A central figure in the Berlin experimental film scene since the 1980s, Ute Aurand is one the most vital filmmakers active in the diary and portrait tradition today. For Aurand, who works in 16mm just like her precursors Jonas Mekas, Margaret Tait and Marie Menken, “the diaristic form develops out of an inner dialogue with my surroundings, a silent visual conversation. The source of inspiration is daily life, the fountain which never stops and offers itself to everyone. It is a great joy and challenge to transform my inner dialogue into film.”
Brakhage and Solomon are two American giants in the so-called poetic, lyrical and personal film. Stan Brakhage is one of the most influential filmmakers in American avant-garde cinema, noted for his unflinching social commentaries and technical innovations. Over his nearly 40-year career, he has made over 200 films of varying length. He made his first film, Interim (1952) at age 18 after dropping out of college. Brakhage films seek to change the way we see. They encourage viewers to eschew traditional narrative structure in favor of pure visual perception that is not reliant on naming what is seen; rather his goal is to create a more visceral visual experience, for he believes that a "stream-of visual-consciousness could be nothing less than the pathway of the soul." To this end, his films are shot in highly sensual colors and utilize minimal soundtracks. Phil Solomon is an internationally recognized filmmaker and has been teaching both film history/aesthetics and film production at CU since 1991. Professor Solomon's work has been screened in every major venue for experimental film throughout the U.S. and Europe, including 3 Cineprobes (one-man shows) at the Museum of Modern Art and two Whitney Biennials.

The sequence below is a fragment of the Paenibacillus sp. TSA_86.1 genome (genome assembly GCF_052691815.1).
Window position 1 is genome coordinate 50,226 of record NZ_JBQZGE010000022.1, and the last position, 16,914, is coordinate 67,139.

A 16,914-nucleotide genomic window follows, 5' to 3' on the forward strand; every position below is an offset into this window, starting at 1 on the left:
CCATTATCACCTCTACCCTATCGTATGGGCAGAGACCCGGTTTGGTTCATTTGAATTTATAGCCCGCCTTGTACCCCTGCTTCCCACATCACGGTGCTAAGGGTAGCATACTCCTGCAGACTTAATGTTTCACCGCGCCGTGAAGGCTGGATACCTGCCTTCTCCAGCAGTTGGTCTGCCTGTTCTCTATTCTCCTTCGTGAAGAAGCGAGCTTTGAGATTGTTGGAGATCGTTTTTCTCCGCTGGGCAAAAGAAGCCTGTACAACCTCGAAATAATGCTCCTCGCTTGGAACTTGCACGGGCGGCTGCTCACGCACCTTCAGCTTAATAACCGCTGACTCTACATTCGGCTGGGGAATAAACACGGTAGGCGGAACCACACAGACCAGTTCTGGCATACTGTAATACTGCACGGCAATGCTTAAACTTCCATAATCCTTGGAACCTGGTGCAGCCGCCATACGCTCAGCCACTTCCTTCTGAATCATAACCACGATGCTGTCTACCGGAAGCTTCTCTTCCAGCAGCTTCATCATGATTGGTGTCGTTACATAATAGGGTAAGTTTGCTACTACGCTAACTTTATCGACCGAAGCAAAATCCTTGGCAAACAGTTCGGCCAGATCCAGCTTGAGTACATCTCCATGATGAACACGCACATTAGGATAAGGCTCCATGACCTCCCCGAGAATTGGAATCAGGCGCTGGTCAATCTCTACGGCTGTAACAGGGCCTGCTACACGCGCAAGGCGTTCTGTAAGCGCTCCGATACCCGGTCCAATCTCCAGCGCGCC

Minimalize: Video-Dance Nr1 by Walter Verdin Video b/w, stereo sound, 11'27'', 1981
It's hard to explain how a successful pop artist, embraced by stardom, suddenly devotes his life to unglamorous work. In the early 80's, Walter Verdin was hit by success, as a member of one of the most interesting bands to ever compete in the Eurovision Song Contest. Shortly after having represented Belgium with "Pas de Deux", Verdin became a video practitioner adopting video as his sound instrument. For many years he devoted himself to a new field called Video-Dance, creating a pioneering body of work that revealed an acute and unstoppable sense of rhythm.
Laida Lertxundi (b. 1981, Spain) makes films with non-actors – often friends – in and around Los Angeles, the city where she studied under James Benning and Thom Andersen, and where she has been living for a number of years. Shot under the blue Californian sky, her films feature the same topography as Hollywood cinema. Lertxundi questions cinematic conventions of representation and storytelling in her work at the same time that she proposes new associations between sound and image. In London, Beatrice Gibson (b. 1978, UK) addresses similar formal and conceptual concerns in her work, which is also shaped by the material constraints and aesthetic properties of 16mm film. Beyond the differences in the specific subjects of their films, the underlying themes in their work – speculative narrative, film as landscape, sound as material, the production process, collaborative practice – resonate in an uncanny way. The screening will be followed by a conversation between the two filmmakers and curator Maria Palacios Cruz, who has written an essay on the films of Gibson and Lertxundi for the forthcoming issue of Sequence.